But other than Shays, the only remaining Republican in Connecticut's delegation, Lieberman is alone in thinking the course has been corrected by the current “surge” of troops into Baghdad, an escalation that is already beginning to reverse itself. Instead, other members of the state delegation are consumed with negotiating a way toward withdrawal, a nettlesome question that tends to crowd out the debate about how so many members of both parties went along with the resolution to move toward war.
“There's not a debate about whether we're going to withdraw, the question is when and how,” said Rep. Chris Murphy, D-5th District, who defeated Johnson in 2006, a stunning upset of the veteran congresswoman. “I leave the logistics of withdrawal up to the military. But I see no benefit to waiting another five years, during which time there's no reason to believe the Iraqis will become any more able and ready to take control of their country.”
Rep. Joe Courtney, D-2nd District, who narrowly defeated Simmons in 2006, is equally adamant on the subject of what supporters call “redeployment” of U.S. troops — withdrawal of combat troops to small bases in the region, and eventually homeward, forcing Iraq's sovereign government to take greater account for its own security.
During a recent hearing of the House Armed Services Committee, Courtney sharply criticized the Maliki government's recent welcoming of Iranian President Mahmoud Ahmadinejad, telling Adm. William J. Fallon, the U.S. commander in the Middle East, that it was an affront to the troops that have helped shore up the Iraqi leader's tenuous reign, and as good a sign as any that Americans should begin cutting their military support for the country.
“The contrast of George Bush having to come in under cover of night, under heavy security ... versus Ahmadinejad in an open, relatively free-wheeling visit, with light security, and standing there and bashing the U.S., to me that speaks volumes about what the real view of the U.S. is in Iraq right now,” Courtney said in an interview last week.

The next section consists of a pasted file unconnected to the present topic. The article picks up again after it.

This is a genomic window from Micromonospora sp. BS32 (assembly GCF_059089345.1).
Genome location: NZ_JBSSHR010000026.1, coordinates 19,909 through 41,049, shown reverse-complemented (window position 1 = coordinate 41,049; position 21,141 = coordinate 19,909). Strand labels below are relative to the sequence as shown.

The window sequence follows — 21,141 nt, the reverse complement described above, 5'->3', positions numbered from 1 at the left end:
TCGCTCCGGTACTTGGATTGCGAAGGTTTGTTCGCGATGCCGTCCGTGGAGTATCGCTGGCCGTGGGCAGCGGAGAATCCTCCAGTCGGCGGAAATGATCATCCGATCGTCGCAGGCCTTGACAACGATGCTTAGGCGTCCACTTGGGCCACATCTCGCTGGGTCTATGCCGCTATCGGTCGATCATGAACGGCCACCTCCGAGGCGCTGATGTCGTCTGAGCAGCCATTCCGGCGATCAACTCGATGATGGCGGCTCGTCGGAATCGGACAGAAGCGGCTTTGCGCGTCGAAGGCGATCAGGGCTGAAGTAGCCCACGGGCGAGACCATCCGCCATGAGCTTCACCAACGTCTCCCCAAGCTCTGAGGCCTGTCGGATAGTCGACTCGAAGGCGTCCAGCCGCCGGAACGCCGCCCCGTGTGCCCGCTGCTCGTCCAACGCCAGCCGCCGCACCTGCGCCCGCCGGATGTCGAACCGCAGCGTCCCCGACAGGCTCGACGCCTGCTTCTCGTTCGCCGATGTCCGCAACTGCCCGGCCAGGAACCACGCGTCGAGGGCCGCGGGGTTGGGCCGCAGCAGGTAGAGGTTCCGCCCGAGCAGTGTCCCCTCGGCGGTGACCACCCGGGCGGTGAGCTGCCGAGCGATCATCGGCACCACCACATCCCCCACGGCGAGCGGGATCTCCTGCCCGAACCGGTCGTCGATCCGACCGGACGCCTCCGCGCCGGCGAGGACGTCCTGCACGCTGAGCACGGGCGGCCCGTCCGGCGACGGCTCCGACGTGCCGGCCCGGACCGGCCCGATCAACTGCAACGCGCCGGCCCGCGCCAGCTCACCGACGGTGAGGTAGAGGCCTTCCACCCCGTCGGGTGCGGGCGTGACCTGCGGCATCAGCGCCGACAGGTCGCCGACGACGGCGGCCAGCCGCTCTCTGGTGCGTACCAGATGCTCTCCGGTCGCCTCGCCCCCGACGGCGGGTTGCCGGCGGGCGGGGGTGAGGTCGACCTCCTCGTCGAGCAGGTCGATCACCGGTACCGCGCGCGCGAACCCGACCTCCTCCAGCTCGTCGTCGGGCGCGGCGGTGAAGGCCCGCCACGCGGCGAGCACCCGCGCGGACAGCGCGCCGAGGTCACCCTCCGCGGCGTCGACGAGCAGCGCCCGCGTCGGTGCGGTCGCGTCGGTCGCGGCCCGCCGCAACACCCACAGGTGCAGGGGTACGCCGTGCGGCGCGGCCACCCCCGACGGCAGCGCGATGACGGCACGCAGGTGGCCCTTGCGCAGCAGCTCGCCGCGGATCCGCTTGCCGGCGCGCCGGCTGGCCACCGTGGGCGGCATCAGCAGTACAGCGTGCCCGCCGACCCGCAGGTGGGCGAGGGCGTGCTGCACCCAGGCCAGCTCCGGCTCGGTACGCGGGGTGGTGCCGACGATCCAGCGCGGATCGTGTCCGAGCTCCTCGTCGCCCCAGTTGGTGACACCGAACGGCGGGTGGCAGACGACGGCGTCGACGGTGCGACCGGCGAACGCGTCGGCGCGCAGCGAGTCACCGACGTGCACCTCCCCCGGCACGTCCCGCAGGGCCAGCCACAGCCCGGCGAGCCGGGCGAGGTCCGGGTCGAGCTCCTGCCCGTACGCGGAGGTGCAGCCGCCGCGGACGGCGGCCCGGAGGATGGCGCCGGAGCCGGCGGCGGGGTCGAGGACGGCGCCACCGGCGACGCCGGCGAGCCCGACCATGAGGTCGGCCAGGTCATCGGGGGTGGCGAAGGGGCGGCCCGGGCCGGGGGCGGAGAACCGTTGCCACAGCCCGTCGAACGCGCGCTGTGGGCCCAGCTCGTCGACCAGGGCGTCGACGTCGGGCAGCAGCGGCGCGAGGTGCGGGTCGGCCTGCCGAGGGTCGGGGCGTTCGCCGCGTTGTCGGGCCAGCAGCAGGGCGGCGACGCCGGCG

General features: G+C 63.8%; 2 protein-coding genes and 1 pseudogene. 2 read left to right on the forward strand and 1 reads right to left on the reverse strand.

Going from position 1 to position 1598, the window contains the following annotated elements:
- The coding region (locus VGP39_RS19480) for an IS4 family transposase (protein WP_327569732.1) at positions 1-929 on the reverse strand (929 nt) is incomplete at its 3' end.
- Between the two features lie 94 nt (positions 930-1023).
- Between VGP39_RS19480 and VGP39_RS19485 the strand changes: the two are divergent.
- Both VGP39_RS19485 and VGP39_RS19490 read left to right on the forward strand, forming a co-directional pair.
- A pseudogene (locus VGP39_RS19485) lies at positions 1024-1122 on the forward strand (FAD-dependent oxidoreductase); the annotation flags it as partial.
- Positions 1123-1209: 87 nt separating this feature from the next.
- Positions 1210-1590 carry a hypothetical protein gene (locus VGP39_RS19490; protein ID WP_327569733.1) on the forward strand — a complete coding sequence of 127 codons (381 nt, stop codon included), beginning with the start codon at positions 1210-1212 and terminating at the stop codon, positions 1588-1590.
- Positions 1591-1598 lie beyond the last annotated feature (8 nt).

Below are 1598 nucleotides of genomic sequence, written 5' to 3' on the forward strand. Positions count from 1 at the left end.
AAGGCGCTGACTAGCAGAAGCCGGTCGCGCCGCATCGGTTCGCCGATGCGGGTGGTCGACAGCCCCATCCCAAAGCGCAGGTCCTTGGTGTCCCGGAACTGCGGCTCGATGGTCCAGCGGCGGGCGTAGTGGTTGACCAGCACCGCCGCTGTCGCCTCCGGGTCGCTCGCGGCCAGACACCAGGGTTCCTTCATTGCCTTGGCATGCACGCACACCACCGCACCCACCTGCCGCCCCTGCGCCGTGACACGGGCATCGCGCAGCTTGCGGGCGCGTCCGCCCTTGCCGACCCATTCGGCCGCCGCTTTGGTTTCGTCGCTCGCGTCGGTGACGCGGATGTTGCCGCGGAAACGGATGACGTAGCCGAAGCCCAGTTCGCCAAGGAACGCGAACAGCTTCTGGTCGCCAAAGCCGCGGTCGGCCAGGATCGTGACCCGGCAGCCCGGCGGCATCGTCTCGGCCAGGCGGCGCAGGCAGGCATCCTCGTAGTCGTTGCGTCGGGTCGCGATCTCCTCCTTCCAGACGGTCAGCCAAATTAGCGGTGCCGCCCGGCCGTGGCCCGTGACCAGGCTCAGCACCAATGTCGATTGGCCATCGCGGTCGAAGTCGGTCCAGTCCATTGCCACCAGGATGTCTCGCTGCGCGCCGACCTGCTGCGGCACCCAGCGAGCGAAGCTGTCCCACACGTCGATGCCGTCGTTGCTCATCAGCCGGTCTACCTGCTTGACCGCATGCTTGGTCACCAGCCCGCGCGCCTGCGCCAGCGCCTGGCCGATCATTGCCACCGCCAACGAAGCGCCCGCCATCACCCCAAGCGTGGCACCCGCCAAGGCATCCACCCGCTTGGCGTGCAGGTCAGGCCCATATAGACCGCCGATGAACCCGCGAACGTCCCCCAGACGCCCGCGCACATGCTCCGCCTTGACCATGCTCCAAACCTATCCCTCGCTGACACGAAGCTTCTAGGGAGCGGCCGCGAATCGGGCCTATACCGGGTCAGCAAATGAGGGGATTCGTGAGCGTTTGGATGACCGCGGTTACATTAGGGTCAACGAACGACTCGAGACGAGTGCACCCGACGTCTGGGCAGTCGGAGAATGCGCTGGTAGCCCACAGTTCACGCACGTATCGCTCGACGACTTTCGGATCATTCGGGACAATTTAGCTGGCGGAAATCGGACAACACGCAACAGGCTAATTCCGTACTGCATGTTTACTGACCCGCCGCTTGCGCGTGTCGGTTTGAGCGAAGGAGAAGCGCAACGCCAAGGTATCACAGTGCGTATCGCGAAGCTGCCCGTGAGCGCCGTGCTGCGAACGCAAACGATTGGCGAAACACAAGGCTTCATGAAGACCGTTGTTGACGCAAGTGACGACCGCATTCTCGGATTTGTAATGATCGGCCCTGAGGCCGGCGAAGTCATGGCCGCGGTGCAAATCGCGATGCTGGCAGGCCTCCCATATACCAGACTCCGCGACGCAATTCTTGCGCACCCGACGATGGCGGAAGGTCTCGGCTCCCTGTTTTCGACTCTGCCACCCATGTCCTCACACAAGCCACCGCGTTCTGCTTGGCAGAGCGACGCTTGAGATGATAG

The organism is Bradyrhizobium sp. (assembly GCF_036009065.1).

Shays and Lieberman disagree.
“The Iraqis,” said Shays, before briefly threatening to end the interview on the subject, “are starting to like us, and that's a fact.”
The congressman grew animated when asked if that was not an anecdotal judgment, explaining that he had gauged the opinion of Iraqis by going “outside the umbrella of the military” on his frequent visits to the country.
“If Iraq is in a better place and it functions as a democracy and it is not encouraging the export of terrorism ... it doesn't mean it was worth a trillion dollars and 4,500 lives,” Shays said. “It doesn't mean that.”
But to Shays, that conclusion also does not justify a hasty withdrawal that could plunge the country into chaos.
“I know that I voted correctly to go in and get Saddam out of Kuwait” in 1991, Shays said. “I know that was the right vote. And, you know, some of the delegation voted wrong. I believe that my vote to go into Iraq turned out to be the wrong vote. I think that to then leave, before we have replaced their army, their police and their border patrol and (allowed) them to restore some sense of stability, would be a colossal mistake.”
But the current strategy, said Dodd, who provided only a written statement in response to interview requests, is no strategy at all.
“We're spending more than $12 billion a month in Iraq,” Dodd said. “We spend more every day in Iraq than we do for the entire year for the Peace Corps. It is time to develop a responsible and comprehensive strategy for how to move forward in Iraq and address our other pressing national security concerns around the world.”